Conquer the highest peak in Africa, mighty Mt Kilimanjaro
Fast becoming the “hotspot”, Tanzania should be visited sooner rather than later!
Step out of your comfort zone and climb the snowy peaks of Africa’s highest peak, Mt Kilimanjaro. The path to Uhuru Peak takes you through a diverse landscape, slowly shifting from verdant rainforests filled with monkeys and birdlife, to alpine meadows and desolate moon-like landscapes.
Prepare to be challenged as you tackle both the steep climbs and thinning atmosphere, but you’ll be equally rewarded with breath-taking vistas of snow-capped mountain peaks, icy craters and verdant plains, which combine to make this a truly incredible adventure.
Cross this mighty peak off your bucket list
Mt. Kilimanjaro is situated south of the equator in Tanzania and, at 5,895m, is Africa’s tallest mountain and the highest “free standing” mountain in the world. Huge permanent glaciers flow down from the summit, and spectacular views and beautiful ice formations are the reward for the successful trekker, as well as the satisfaction of conquering this mighty peak.
Giant tree ferns flourish underneath huge tropical trees decorated with Oldman’s Beard (usnea lichen) and pretty flowers including a variety of lilies and hibiscus. Colobus and Blue Monkeys may often be seen jumping between these ancient trees with an abundance of birdlife and these forests are never quiet.
When to go
To climb Mt Kilimanjaro January to March, or between June and October are the best times.
How to get to the top
Even with the help of our expert guides, there’s only one way to climb Mt Kilimanjaro, and that’s up.
But there are six ways you do this: the Marangu, Machame, Rongai, Lemosho, Shira, Northern and Umbwe routes.
Of these six routes, Marangu and Machame are the most popular, known as the Coca-Cola and Whisky routes respectively.
We favour the Machame route.
Our Kilimanjaro trip
Trail length: 7 day / 6 night hike excluding pre / post nights at Keys Hotel (9 days / 8 nights total)
Start: Machame Gate (1,490 m)
Highest point reached: Uhuru Peak (5,895 m)
Finish: Mweka Gate (1,980 m)
Total trail distance: 90 km
Price from: $4,270
Why we climb Mt Kilimanjaro using the Machame route
Although some may say it is the more difficult route, it takes longer and you sleep in tents as opposed to huts, we think Machame is in fact the easier of the two most popular routes to climb Mt Kilimanjaro. We think it is safer and … well … just better.
Why? First of all, the Machame route is better for acclimatization. Most of the days you climb high and sleep low, which is a good idea on any hike at altitude. Going up and then down every day prepares you for the next day’s altitude and breaks things up a bit. You also use different parts of your legs.
On Kilimanjaro there are more than five climate zones, and on the Machame route you see all of them plus the sub-zones as well. You also start to see glaciers at just after 4,600 metres. You get very close to Western Breach from you start to see most of the glaciers: Heim Glacier, Decken Glacier and Kirsten Glacier. And we set up camp on the fourth night just below the glaciers themselves.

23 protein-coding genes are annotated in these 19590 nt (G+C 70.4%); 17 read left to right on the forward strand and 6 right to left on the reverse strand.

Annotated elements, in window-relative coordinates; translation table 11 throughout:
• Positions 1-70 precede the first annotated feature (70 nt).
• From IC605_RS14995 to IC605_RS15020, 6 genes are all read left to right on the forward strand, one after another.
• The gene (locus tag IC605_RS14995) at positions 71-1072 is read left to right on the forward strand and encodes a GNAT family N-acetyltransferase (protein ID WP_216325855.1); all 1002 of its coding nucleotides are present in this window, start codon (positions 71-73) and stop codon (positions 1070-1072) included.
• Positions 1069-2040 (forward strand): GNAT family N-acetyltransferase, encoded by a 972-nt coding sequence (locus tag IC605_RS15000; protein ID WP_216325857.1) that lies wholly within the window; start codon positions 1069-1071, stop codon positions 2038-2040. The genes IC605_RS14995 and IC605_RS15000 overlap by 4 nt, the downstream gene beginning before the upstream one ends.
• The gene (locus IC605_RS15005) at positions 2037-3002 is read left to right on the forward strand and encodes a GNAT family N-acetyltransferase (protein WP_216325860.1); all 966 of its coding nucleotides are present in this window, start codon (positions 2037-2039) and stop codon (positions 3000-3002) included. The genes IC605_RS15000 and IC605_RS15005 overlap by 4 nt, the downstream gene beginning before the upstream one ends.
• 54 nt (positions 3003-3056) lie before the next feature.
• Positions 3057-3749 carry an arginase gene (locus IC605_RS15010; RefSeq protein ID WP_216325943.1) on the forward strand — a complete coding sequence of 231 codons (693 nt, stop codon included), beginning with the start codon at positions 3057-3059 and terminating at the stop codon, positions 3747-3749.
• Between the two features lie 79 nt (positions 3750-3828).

Another very important point is that on the Machame route though you ascend via Machame and descend via the Mweka route. This means you get to see the two sides of the mountain and there’s no two-way traffic. On the Marangu route, for example, you climb Mt Kilimanjaro and descend the same way – so does everybody else. People walk against each other, talk to each other and sometimes bump into each other.
Why we love this trip
- Hiking with experienced guides, cooks and porters, you’ll be in very good hands.
- You get to see the two sides of the mountain as you climb and descend on different routes
- You have more time to acclimatize, so are less likely to get affected by altitude sickness.
- The scenery is more varied. Walk through cultivation zones, mountain rainforest, heath and montane forest, alpine desert, the tundra or moon desert and the alpine desert.
Is this trip right for you?
- You’ll need a good level of fitness to climb Mt Kilimanjaro. The distances may not be long, but the altitude makes it much harder than your average uphill hike. The going will be slow as your body adjusts.
- Tried and tested all-purpose hiking equipment is required. Kilimanjaro gets extremely cold: down to minus 22.C. And it can be freezing from Day 2. It’s essential clothes and sleeping bag are of a good quality. You need ski socks, thermal underwear, windproof trousers, a waterproof shell jacket, a 3-4 season sleeping bag, balaclava and beanie, quality fleeces and a good down jacket.
- You can hire this equipment if need be.
- Safety always comes first. Our experienced guides will monitor everybody for altitude sickness. If you show any signs, you’ll descend with a guide.
- Hiking for several days without a shower can be tough. Wet wipes and hand cleanser could be handy.
Day 01: Kilimanjaro to Moshi
Day 02: Moshi to Kilimanjaro Trek - Machame Route
Walking distance: 11 km Walking time: 5-7 hours Altitude gain: 1,490 m
Day 03: Kilimanjaro Trek - Machame Route
Walking distance: 9 km Walking time: 4-6 hours Altitude gain: 860 m
Day 04: Kilimanjaro Trek - Machame Route
Walking distance: 15 km Walking time: 7-9 hours Altitude gain: 10 m (680 m/2,230 ft to Lava Tower)
Day 05: Kilimanjaro Trek - Machame Route
Walking distance: 5.8 km Walking time: 4-5 hours Altitude gain: 55 m
Day 06: Kilimanjaro Trek - Machame Route
Walking distance: 3.5 km Walking time: 4-5 hours Altitude gain: 510 m
Day 07: Kilimanjaro Trek - Machame Route
Walking distance: 7 km + 23 km descent Walking time: 5-6 hrs + 1-2 hours up, 7-8 hours down (overall time varies between 10-16 hours) Altitude gain: 1,202 m (Stella Point) or 1,345 m (Uhuru Peak) Descent: 2,795 m Mweka Camp
Day 08: Kilimanjaro Trek - Machame Route
Walking distance: About 15 km Walking time: 3-4 hours Descend: 1,120m